“The onion has many skins. A multitude of skins. Peeled, it renews itself; chopped, it brings tears; only during peeling does it speak the truth.” Günter Grass
Neue Alte Brücke is pleased to present the first solo exhibition in Germany by the English-born artist Dave Carbone. Titled In the Onion Cellar, this exhibition comprises new sculpture and wall-based works.
Carbone makes sculpture, painting and performance that transform found materials into precarious physical, emotional and conceptual conundrums. His fragile and labour-intensive constructions appear to reveal a tragic humour that, at times, exposes the artist’s own weaknesses and deficiencies.
This was seen in Carbone’s prosaically titled 2006 performance, Open Lecture. Here, Carbone delivered a simple artist’s talk on and around his general practice, which was closely followed by a question and answer session. Each audience member was given a question that had been previously prepared by a close friend of the artist. After the agreement that he would answer each question as honestly as possible, Carbone gave uncomfortably truthful responses to questions such as: “Would you sleep with a 12 year old?” and: “Do pain and humiliation excite you?”
Another recurring theme in Carbone’s practice is the drum, which he often uses as an underlying metaphor for life; as heartbeat, provider of rhythm or marker of time. Carbone’s interest in the drum is its ability to simultaneously hold the acts of creativity, destruction and resurrection. Skin protects the body to keep it alive and, when it is removed, the body dies. We create a drum by stretching the skin. Then by beating the drum, we resurrect an imitation of the heartbeat to celebrate life and death.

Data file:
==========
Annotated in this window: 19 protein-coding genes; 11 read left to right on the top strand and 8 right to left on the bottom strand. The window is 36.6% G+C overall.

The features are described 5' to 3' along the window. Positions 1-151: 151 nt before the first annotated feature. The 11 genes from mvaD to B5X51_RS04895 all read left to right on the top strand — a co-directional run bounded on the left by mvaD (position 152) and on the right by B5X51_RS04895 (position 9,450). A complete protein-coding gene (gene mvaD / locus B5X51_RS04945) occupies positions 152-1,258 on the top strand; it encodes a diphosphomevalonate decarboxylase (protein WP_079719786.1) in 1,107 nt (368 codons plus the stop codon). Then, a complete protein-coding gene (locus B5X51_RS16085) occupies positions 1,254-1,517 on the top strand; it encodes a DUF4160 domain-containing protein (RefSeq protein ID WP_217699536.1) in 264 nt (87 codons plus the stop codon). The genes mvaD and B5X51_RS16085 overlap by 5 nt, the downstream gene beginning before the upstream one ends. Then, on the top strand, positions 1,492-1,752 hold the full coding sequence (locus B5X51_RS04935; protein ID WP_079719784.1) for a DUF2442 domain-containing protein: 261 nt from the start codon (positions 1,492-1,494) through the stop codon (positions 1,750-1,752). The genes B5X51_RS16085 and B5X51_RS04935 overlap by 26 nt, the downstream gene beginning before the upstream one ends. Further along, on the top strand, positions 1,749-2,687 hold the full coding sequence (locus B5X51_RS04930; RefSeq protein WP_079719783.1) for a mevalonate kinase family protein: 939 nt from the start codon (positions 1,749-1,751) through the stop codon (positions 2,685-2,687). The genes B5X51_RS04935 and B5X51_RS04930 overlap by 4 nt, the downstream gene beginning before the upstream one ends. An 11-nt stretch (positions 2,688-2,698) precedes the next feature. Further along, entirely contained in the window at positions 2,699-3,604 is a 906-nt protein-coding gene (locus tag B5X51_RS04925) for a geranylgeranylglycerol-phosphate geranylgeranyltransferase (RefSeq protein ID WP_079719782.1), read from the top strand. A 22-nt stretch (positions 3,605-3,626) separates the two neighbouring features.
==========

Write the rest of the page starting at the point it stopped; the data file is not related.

This exhibition borrows its title from a chapter in Günter Grass’s acclaimed 1959 novel The Tin Drum. It tells the life of Oskar Matzerath, who writes his autobiography from memory shortly after the end of the Second World War. At the age of three, he receives a tin drum for his birthday and, having observed the adult world, decides to will himself not to grow up. He retains the stature of a child for the rest of his life and the tin drum is his most treasured possession.
Set in postwar Germany, the Onion Cellar of Grass’s novel is an exclusive club frequented by businessmen, doctors, lawyers, artists and government officials. Its pared-down interior has neither bar nor menu. Instead, its owner, Ferdinand Schmuh, appears with onions, chopping board and a knife for each guest. On his ceremonial cue, guests would begin to peel and cut into the onions and shed involuntary tears. These floods of bottled-up emotions are later accompanied by confessions, revelations and self-accusations. The Onion Cellar appeared to function as a satirical device for Grass – a way of criticising the clammed-up world of postwar Germany, lacking the words, or conscience, to come to terms with its past.
In the Onion Cellar comprises four new sculptures, each constructed from secondhand drumkits, bastardised to form totemic structures. Standing above each group of drums is a water vessel complete with skeletal pipe work. When the vessels are filled and the valves opened, each drum begins to softly beat, finding an irregular rhythm dictated by chance, disorder, weight and flow.
Titled Tier, Drip Drum, Rooted by Time and Cymbals of Communication the sculptures will be simultaneously played/performed by Carbone on the opening night. Through the act of filling each vessel and releasing each valve, Carbone’s presence in the exhibition can be seen in parallel to that of Ferdinand Schmuh – and in turn the gallery is equated to an exclusive club – a pseudo-ceremonial environment that is, at least symbolically, afforded the potential to produce emotion, even honesty.
Dave Carbone lives and works in Frankfurt am Main. His work has been included in many UK and international exhibitions. At 7pm on Wednesday 12th March Dave Carbone will give a lecture on his work at the Frankfurter Kunstverein. Entry to this event is free.